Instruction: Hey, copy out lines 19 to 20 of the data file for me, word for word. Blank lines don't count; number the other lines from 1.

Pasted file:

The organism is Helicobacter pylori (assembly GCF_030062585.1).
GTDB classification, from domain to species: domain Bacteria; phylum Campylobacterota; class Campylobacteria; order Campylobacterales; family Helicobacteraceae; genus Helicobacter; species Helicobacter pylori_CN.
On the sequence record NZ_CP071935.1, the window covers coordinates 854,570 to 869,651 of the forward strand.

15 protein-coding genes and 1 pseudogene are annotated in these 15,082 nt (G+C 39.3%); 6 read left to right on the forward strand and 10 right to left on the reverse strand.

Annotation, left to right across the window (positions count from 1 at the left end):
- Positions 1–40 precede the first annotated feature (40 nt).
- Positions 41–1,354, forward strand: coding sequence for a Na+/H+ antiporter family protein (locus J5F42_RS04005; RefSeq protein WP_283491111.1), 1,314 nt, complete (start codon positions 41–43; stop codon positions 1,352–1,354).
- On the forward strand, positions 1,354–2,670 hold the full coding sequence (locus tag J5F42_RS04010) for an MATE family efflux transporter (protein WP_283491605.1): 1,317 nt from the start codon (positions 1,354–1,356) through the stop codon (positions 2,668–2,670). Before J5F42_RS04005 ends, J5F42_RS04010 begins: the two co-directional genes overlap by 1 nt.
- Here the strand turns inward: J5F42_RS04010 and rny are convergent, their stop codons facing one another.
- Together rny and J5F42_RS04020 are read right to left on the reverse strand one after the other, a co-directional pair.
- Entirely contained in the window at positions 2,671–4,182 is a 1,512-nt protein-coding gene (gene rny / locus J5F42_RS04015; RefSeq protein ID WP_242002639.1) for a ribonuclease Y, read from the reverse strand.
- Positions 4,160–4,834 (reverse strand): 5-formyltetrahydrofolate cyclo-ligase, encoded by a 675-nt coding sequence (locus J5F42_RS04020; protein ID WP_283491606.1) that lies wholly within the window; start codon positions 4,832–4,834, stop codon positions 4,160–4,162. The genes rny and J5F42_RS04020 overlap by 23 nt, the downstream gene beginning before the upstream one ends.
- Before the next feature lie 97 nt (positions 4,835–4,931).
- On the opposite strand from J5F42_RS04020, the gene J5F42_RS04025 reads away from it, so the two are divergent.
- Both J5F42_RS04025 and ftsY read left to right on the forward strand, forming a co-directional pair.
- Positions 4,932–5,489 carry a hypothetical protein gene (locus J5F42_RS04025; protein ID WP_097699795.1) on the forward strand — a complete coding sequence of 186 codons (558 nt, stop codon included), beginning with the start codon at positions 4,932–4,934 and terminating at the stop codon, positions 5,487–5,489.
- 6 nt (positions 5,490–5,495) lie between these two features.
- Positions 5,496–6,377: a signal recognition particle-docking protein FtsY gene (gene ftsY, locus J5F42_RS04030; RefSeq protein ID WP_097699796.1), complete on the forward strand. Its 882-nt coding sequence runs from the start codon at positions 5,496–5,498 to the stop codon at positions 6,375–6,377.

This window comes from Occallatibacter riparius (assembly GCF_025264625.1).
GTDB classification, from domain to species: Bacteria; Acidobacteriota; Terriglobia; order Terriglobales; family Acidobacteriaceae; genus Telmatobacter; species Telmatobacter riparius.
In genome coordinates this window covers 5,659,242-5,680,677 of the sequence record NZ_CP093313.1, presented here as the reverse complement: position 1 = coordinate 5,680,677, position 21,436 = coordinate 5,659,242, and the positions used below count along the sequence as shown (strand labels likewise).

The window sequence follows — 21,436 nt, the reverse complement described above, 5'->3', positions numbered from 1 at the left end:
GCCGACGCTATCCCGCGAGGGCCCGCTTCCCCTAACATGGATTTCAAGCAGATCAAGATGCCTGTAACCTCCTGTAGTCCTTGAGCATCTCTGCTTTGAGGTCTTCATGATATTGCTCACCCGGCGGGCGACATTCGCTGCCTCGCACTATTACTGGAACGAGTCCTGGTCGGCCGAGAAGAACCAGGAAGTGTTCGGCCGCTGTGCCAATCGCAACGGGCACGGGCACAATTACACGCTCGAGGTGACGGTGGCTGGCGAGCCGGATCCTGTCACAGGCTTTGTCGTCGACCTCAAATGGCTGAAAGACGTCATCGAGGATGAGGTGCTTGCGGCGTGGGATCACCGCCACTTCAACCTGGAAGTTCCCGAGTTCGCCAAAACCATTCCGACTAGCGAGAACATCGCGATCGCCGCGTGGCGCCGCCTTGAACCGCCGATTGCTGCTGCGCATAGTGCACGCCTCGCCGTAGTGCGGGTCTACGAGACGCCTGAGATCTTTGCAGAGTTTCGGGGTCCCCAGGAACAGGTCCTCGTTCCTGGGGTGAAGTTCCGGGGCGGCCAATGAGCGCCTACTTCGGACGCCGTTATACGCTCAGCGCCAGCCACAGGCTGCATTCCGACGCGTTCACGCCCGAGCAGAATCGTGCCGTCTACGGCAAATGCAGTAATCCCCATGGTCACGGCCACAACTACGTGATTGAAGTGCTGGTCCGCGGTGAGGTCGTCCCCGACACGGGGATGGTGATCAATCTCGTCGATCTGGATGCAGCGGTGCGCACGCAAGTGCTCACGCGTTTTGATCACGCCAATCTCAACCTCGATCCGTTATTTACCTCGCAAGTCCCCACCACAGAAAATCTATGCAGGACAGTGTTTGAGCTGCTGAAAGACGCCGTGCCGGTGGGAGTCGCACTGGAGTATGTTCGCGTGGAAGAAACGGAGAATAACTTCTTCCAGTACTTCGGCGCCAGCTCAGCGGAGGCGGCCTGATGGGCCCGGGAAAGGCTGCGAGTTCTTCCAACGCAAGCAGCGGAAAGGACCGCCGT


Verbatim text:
This window comes from Occallatibacter riparius (assembly GCF_025264625.1).
GTDB classification, from domain to species: Bacteria; Acidobacteriota; Terriglobia; order Terriglobales; family Acidobacteriaceae; genus Telmatobacter; species Telmatobacter riparius.